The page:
What is it? What are the symptoms? What are the treatments?

What is teething?

Teething starts in babies at around six months, but can happen later or earlier, and occasionally babies are even born with a first tooth in place.

It can cause distress to some babies, who cry and whimper more than usual and may be reluctant to feed.

The first teeth to emerge are usually the lower front two, followed by the front upper pair, and you should start cleaning them with a soft baby toothbrush and a small blob of toothpaste as soon as they start breaking through the gums.

Most toddlers have all their teeth by the age of two and a half.

What are the symptoms of Teething?

The first thing you'll see is a whitish bump on the gum, and your baby may dribble more than usual. Other signs she's teething may include:

  • Putting his hands and anything you hand him into his mouth
  • Grumbling and whingeing as if uncomfortable
  • Having red, flushed-looking cheeks without a fever
  • Crying more than usual during the night
  • An upset tummy or nappy rash, caused by swallowing the extra saliva produced in response to teething
  • Refusing feeds or fussing during feeds.

If your baby has any of these symptoms with a fever, consult your GP as teething doesn't cause illness so there may be an underlying infection.

What are the treatments and remedies of Teething?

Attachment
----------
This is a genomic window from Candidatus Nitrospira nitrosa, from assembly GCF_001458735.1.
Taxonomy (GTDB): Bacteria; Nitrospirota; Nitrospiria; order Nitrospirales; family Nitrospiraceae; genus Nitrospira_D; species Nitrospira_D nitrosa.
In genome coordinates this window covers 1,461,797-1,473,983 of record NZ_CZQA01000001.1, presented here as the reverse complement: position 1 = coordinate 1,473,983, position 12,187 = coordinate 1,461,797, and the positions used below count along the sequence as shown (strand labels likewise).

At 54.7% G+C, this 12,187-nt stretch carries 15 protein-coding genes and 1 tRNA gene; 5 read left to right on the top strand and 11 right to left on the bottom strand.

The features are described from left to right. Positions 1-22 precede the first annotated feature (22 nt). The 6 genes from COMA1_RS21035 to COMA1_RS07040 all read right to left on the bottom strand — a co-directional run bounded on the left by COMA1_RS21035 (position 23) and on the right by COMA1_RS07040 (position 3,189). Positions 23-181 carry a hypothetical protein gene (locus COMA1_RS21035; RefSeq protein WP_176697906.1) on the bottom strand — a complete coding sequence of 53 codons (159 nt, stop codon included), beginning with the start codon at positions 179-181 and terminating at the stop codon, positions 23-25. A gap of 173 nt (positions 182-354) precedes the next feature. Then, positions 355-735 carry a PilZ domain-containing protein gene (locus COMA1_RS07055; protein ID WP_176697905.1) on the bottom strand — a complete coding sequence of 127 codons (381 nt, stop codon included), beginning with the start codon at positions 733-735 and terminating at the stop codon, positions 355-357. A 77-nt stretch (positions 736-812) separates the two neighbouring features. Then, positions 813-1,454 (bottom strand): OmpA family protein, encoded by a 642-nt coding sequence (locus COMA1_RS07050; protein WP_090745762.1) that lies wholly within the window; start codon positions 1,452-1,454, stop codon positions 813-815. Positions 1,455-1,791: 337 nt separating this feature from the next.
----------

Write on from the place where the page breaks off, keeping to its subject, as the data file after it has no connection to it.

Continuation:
There are over-the-counter preparations you can try for teething, including anaesthetising gels specifically formulated for infants and homeopathic powders or oral solutions. Speak to your pharmacist about what is available, and check the labels for how to use them properly. 

Other than these, offering infant paracetamol or ibuprofen to ease discomfort is really the only other treatment. 

You can help ease the symptoms by offering your baby a chilled (not frozen) gel-filled teething ring; giving her hardish foods to chew on, such as rusks or toast or cool foods like sticks of cucumber and yogurt (always with supervision in case of choking). 

Smear a little petroleum jelly along his lower lip and chin to prevent saliva from making the skin sore, as teething does tend to make babies dribble more.

This guide 

The information in this Bounty A-Z of Family Health is not a substitute for an examination, diagnosis or treatment by a doctor, midwife, health visitor or any other qualified health professional. If in doubt, always speak to a doctor.

Bounty will not be held responsible or liable for any injury, loss, damage, or illness, however this occurs or appears, after using the information given on this website and in particular the A-Z of Family Health.

Further help

For health advice and information 24 hours a day, 365 days a year, the NHS offers call and web services. You can also visit NHS websites for services, health information and health news at nhs.uk 

  • England – call 111 from any landline or mobile phone free of charge, or visit nhs.uk 
  • Scotland – call 111 from any landline or mobile phone free of charge, or visit nhs24.com 
  • Wales – call 0845 4647 , or visit nhsdirect.wales.nhs.uk 
  • Northern Ireland – visit hscni.net